Delirium is the most common postoperative psychiatric condition in intensive care settings and can lead to increased complications and costs.
To evaluate the impact of multifaceted preoperative patient education on postoperative delirium, anxiety, and knowledge and to explore predictors of postoperative delirium, days of mechanical ventilation, and days in the intensive care unit (ICU) in patients undergoing pulmonary thromboendarterectomy.
A prospective, randomized controlled trial was conducted on consented patients from October 2011 to April 2013. Patients were randomized in a 1 to 1 ratio to receive either an individualized 45-minute multifaceted preoperative education (experimental group, n = 63) or standard education (control group, n = 66). Participants completed the State-Trait Anxiety Inventory and Knowledge Test before and after the education. Data on incidence of delirium, days of mechanical ventilation, ICU days, and cardiopulmonary parameters were collected.
The experimental group had significantly more knowledge about postoperative care (P< .001) and fewer days of mechanical ventilation (P = .04) than the control group. The 2 groups did not differ significantly in anxiety, incidence of delirium, or ICU days. In exploratory multivariate analyses, hearing impairment was a positive predictor for days of delirium (P = .009), days of mechanical ventilation (P< .001), and ICU days (P= .049), whereas the posttest knowledge was a negative predictor for days of mechanical ventilation (P = .02).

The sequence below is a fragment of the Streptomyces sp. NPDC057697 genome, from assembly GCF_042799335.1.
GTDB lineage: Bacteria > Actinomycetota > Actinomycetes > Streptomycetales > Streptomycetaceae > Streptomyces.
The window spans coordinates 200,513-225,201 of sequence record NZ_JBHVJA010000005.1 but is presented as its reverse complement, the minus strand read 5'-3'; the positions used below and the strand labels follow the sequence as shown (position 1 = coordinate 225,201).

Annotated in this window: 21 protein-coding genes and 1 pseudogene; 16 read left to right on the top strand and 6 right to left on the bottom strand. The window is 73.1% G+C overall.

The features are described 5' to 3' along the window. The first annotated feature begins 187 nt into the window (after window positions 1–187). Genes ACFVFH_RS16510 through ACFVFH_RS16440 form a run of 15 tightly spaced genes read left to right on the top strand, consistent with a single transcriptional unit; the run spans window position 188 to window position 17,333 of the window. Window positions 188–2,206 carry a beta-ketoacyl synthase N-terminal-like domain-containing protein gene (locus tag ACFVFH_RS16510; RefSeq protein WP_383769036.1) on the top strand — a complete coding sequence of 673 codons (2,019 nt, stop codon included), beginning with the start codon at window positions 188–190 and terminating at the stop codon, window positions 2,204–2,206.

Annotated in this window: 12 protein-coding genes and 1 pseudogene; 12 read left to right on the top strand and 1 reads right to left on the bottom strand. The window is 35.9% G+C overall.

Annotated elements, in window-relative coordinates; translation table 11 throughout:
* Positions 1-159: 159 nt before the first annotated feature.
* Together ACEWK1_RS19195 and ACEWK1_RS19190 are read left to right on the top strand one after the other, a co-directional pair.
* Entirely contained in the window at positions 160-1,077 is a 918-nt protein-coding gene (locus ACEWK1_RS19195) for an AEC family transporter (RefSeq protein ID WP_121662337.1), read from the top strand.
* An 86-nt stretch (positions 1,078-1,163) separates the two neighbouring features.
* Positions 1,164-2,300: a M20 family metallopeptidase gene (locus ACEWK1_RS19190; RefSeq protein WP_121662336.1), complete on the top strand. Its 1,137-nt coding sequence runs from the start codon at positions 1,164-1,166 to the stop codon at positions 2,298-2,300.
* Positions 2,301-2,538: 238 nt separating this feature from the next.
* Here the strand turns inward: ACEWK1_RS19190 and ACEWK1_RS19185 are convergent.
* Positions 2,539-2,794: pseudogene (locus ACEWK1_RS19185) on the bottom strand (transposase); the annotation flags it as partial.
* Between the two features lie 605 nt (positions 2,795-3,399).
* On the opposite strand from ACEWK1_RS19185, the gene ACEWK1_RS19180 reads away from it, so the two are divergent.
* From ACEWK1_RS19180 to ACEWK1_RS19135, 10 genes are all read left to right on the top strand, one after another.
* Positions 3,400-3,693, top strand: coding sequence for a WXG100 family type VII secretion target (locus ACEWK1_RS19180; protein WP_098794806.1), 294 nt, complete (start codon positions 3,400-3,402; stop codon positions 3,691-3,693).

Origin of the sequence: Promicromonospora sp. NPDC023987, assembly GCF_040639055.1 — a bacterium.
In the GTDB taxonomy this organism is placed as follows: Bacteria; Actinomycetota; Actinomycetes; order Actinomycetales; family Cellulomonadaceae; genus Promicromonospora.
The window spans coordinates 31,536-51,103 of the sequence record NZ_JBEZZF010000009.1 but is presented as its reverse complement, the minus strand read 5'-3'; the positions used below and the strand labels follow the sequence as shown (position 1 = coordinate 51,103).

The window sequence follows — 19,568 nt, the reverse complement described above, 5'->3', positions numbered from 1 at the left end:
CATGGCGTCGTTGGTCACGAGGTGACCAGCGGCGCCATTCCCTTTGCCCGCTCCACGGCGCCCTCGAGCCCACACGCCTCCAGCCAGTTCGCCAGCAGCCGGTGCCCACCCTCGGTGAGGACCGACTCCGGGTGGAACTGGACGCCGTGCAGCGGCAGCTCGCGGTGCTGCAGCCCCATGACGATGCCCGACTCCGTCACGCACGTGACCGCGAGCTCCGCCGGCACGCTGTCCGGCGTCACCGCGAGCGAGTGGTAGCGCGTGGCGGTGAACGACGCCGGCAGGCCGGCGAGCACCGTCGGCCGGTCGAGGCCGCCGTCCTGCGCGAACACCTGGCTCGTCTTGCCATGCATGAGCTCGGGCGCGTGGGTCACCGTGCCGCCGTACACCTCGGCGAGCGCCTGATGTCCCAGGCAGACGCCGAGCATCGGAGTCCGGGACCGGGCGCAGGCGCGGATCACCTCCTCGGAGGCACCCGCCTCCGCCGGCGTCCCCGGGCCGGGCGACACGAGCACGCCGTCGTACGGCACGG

The patient education appeared to be effective in improving knowledge and reducing days of mechanical ventilation. Hearing impairment was an unexpected predictor of adverse outcomes for patients but may be amenable to nursing intervention.